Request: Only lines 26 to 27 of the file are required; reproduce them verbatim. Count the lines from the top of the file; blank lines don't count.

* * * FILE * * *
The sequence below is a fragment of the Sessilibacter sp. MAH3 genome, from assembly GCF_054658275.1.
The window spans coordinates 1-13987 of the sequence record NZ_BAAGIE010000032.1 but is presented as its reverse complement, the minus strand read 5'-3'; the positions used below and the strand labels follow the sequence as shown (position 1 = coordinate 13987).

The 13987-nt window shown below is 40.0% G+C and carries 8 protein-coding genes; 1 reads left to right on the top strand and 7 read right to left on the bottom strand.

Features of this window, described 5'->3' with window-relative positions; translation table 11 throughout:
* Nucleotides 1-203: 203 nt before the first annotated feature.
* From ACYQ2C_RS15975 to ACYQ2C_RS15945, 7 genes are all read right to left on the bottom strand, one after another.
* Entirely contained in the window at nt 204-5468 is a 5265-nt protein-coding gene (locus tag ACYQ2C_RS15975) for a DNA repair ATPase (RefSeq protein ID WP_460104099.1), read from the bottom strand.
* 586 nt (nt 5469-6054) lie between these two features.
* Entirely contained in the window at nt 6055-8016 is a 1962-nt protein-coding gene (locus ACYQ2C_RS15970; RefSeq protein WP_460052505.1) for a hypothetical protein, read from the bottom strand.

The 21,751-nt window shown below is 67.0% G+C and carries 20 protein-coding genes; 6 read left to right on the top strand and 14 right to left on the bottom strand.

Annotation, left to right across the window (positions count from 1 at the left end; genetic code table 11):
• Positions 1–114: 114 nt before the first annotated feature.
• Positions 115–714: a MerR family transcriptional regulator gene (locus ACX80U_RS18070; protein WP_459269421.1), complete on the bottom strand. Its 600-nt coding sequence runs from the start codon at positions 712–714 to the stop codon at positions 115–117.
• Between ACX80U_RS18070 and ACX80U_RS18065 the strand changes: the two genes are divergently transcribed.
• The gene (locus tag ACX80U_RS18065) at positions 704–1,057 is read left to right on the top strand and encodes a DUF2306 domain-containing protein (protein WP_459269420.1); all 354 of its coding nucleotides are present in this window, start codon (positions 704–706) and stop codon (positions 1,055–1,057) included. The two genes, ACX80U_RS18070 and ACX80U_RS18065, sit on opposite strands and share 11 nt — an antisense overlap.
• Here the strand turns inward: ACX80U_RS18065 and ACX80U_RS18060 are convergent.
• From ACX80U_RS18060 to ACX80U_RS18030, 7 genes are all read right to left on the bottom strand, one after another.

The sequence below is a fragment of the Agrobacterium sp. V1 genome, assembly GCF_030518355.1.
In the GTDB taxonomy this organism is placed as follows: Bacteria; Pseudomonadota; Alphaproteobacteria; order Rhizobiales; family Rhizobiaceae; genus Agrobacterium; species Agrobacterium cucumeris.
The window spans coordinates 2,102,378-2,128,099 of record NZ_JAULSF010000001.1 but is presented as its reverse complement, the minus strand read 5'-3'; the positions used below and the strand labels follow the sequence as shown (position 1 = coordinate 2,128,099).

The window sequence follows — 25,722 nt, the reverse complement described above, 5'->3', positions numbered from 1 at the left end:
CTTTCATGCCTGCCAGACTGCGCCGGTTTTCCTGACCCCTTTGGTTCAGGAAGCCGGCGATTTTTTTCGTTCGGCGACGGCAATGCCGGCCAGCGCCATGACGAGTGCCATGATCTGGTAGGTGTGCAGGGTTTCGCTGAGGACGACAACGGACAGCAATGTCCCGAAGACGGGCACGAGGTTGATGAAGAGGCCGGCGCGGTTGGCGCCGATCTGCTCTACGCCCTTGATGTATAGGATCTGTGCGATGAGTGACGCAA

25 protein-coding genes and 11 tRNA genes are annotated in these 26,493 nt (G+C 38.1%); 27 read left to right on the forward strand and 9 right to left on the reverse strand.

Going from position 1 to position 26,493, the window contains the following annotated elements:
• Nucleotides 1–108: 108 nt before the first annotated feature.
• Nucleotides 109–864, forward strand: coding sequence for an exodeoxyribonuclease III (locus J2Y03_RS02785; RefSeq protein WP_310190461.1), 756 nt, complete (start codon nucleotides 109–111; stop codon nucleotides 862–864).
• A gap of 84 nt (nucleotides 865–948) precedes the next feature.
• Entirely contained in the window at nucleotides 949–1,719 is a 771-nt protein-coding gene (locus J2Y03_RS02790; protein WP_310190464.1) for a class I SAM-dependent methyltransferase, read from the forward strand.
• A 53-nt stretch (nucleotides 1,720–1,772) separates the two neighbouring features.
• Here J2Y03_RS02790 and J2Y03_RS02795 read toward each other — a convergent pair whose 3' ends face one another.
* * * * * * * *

• Nucleotides 109–864, forward strand: coding sequence for an exodeoxyribonuclease III (locus J2Y03_RS02785; RefSeq protein WP_310190461.1), 756 nt, complete (start codon nucleotides 109–111; stop codon nucleotides 862–864).
• A gap of 84 nt (nucleotides 865–948) precedes the next feature.